The Origins of Detente: The Genoa Conference and Soviet-Western Relations, 1921-1922 / Edition 1 available in Paperback
- Pub. Date:
- Cambridge University Press
The Genoa Conference of April-May 1922 saw the first serious and sustained attempt to negotiate a modus vivendi between the newly established Soviet government in Moscow and the western capitalist countries that surrounded it. Drawing upon a wide range of archival and other sources, many of them unfamiliar or previously unexplored for this purpose, this study traces the evolution of Soviet-Western relations from the Revolution up to the autumn of 1921, when the proposal for a conference first began to emerge, and then considers in more detail the course of preconference diplomacy and the proceedings of the conference itself, up to the early summer of 1922. In his final chapter Dr White argues that the failure to resolve East-West differences at Genoa was attributable to a variety of circumstances, but above all to a failure of political will.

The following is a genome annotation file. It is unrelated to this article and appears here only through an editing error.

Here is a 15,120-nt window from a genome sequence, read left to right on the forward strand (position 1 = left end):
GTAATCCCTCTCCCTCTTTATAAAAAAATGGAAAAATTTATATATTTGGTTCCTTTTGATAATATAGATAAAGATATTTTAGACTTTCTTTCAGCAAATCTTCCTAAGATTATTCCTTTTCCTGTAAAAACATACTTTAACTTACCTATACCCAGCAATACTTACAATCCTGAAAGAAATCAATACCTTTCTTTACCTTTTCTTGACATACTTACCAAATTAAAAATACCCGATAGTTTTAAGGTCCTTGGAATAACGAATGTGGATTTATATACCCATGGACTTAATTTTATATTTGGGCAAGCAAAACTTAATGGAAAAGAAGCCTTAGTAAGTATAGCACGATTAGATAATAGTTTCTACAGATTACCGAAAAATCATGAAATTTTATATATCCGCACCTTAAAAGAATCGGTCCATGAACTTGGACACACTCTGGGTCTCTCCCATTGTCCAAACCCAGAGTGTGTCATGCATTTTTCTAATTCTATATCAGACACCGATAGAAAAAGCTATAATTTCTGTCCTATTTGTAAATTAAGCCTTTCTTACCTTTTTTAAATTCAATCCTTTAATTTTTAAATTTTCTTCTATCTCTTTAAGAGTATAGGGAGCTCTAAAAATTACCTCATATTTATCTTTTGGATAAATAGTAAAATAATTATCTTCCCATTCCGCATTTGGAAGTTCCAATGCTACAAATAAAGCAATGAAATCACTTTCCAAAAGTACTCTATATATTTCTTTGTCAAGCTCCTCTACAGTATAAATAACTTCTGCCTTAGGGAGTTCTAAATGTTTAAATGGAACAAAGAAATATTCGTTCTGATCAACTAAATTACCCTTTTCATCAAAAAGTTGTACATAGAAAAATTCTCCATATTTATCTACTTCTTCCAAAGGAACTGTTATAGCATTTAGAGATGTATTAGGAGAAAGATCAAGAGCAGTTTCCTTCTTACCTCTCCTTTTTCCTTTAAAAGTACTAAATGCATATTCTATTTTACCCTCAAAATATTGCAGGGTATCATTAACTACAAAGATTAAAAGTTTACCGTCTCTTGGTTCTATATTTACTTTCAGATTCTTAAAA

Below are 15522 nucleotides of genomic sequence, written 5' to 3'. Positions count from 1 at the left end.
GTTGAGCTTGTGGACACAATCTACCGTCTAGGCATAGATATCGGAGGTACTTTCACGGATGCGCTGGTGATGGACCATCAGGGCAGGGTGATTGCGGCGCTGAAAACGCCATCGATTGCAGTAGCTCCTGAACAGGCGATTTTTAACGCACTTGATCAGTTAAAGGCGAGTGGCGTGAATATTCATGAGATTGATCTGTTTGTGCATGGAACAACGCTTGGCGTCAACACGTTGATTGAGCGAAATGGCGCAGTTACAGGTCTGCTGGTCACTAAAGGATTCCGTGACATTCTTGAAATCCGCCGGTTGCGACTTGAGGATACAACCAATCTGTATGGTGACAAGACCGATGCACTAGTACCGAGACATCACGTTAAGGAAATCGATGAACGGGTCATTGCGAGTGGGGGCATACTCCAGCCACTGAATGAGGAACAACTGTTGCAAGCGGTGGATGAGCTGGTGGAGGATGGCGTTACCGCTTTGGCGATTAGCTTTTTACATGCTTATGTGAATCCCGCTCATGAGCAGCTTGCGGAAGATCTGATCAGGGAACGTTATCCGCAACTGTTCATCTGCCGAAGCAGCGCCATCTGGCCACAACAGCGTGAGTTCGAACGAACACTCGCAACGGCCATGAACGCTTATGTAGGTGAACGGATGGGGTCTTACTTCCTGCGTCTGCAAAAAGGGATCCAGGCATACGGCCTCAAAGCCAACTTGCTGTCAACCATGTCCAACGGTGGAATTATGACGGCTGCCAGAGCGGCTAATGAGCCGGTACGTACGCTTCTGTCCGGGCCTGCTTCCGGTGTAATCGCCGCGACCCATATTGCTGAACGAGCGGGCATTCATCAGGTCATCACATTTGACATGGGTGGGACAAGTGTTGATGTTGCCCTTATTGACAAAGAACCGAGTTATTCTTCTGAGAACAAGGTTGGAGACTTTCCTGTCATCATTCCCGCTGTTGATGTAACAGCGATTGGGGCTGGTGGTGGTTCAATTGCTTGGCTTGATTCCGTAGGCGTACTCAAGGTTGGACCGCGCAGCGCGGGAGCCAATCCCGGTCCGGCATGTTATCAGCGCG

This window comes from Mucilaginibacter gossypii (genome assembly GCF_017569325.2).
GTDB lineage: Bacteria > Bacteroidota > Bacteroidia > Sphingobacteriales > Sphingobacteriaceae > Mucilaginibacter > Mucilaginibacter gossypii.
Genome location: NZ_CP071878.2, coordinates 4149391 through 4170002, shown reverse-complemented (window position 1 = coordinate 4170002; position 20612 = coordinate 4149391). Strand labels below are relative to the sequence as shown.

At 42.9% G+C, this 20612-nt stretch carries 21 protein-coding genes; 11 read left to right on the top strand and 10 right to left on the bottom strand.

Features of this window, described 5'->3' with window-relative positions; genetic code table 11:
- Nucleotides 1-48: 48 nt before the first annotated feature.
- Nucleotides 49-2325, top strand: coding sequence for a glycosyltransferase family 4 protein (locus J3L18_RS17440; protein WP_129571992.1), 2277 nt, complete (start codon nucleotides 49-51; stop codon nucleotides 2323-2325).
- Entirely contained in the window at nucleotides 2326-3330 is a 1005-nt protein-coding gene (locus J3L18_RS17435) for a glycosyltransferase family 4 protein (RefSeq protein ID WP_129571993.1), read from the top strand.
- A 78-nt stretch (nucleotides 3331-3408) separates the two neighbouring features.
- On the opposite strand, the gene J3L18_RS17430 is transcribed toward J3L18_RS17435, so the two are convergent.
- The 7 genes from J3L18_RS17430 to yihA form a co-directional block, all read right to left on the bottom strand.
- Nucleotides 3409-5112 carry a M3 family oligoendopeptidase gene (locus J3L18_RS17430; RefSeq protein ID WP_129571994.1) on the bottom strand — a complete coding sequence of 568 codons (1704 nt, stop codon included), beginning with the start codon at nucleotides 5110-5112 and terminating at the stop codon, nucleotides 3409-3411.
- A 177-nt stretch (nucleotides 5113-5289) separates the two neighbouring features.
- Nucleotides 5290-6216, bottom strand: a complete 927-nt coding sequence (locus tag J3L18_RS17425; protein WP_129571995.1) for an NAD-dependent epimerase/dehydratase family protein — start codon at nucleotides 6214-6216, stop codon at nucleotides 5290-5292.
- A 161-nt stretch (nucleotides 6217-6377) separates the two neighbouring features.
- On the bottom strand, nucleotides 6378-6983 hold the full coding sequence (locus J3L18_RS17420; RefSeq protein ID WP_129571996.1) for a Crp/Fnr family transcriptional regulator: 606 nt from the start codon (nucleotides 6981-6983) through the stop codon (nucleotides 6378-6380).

|Publisher:||Cambridge University Press|
|Series:||Cambridge Russian, Soviet and Post-Soviet Studies Series , #50|
|Product dimensions:||5.43(w) x 8.50(h) x 0.63(d)|
About the Author
Date of Birth:August 20, 1951
Place of Birth:Long Island, New York
Education:B.A., UC Berkeley, 1972; M.A., University of Colorado, Boulder, 1975; Ph.D., 1979
Table of Contents
Preface; List of abbreviations; Technical note; 1. Europe and Russia after the war; 2. Approaching the Russian problem; 3. From Cannes to Boulogne; 4. Diplomatic preliminaries; 5. Soviet Russia and Genoa; 6. The conference opens; 7. Rapallo; 8. Closing stages; 9. Genoa and after; Notes; Select bibliography; Index.